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Circulation. 2002 Jul 2;106(1):31-5.

Cardiomyocytes of noncardiac origin in myocardial biopsies of human transplanted hearts.

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Departments of Innere Medizin III, Universität des Saarlandes, Homburg/Saar, Germany.



Cell replacement therapy with stem cells able to differentiate into cardiomyocytes has been discussed as a method for remodeling damaged myocardium. A physiological or pathophysiological situation in which this phenomenon might be relevant is not known. We studied the origin of cardiomyocytes in myocardial biopsies of male patients that had undergone sex-mismatched cardiac transplantation to determine whether cells containing a Y chromosome (and therefore being of recipient origin) are able to differentiate into cardiomyocytes.


Myocardial biopsies (n=21) were obtained from the right ventricles of male patients (n=13) who had undergone sex-mismatched heart transplantation. Tissue from 1 nontransplanted male and myocardial biopsies from sex-matched heart-transplanted patients served as controls. Cells from donor and recipient origins were identified by fluorescence in situ hybridization with the use of specific probes for X and Y chromosomes on paraffin sections of the biopsies. Cell types were identified by using immunostaining procedures on the same tissue sections. Cardiomyocytes of recipient origin were detected in 8 of 13 male recipients of female hearts. They were connected by gap junctions with adjacent myocytes. Of the cardiomyocyte nuclei, 0.16+/-0.04% (mean+/-SEM, median 0.09%) contained the Y-chromosomal marker. There was no detectable correlation with the extent or number of rejection episodes, time of transplantation, or medical treatment regimen.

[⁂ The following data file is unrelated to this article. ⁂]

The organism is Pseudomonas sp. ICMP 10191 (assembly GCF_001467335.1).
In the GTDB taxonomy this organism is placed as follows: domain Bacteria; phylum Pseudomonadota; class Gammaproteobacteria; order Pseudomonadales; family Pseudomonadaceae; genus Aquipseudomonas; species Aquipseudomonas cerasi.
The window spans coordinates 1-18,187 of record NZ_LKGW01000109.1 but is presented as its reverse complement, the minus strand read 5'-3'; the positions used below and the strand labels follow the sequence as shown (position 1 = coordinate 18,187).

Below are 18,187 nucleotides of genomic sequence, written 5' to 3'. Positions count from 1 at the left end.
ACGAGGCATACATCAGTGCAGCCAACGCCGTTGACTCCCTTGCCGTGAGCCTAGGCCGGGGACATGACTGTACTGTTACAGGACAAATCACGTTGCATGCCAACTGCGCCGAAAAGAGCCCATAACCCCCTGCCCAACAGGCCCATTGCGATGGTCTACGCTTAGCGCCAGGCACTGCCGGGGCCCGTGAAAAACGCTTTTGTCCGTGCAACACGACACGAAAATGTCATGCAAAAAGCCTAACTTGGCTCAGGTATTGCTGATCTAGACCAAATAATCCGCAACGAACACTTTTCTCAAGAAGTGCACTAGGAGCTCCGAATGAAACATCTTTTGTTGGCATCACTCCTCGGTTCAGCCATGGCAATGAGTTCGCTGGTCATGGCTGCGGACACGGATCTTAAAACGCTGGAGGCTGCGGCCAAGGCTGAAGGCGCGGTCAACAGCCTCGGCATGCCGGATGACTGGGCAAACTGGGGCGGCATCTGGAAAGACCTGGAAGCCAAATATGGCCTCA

These results show that regeneration by cells of noncardiac origin (differentiated into cardiomyocytes and physiologically linked to neighboring myocytes) can be detected even in small myocardial biopsies. This may lead to new diagnostic and therapeutic strategies in the treatment of myocardial infarction, inflammatory heart disease, and/or heart failure.

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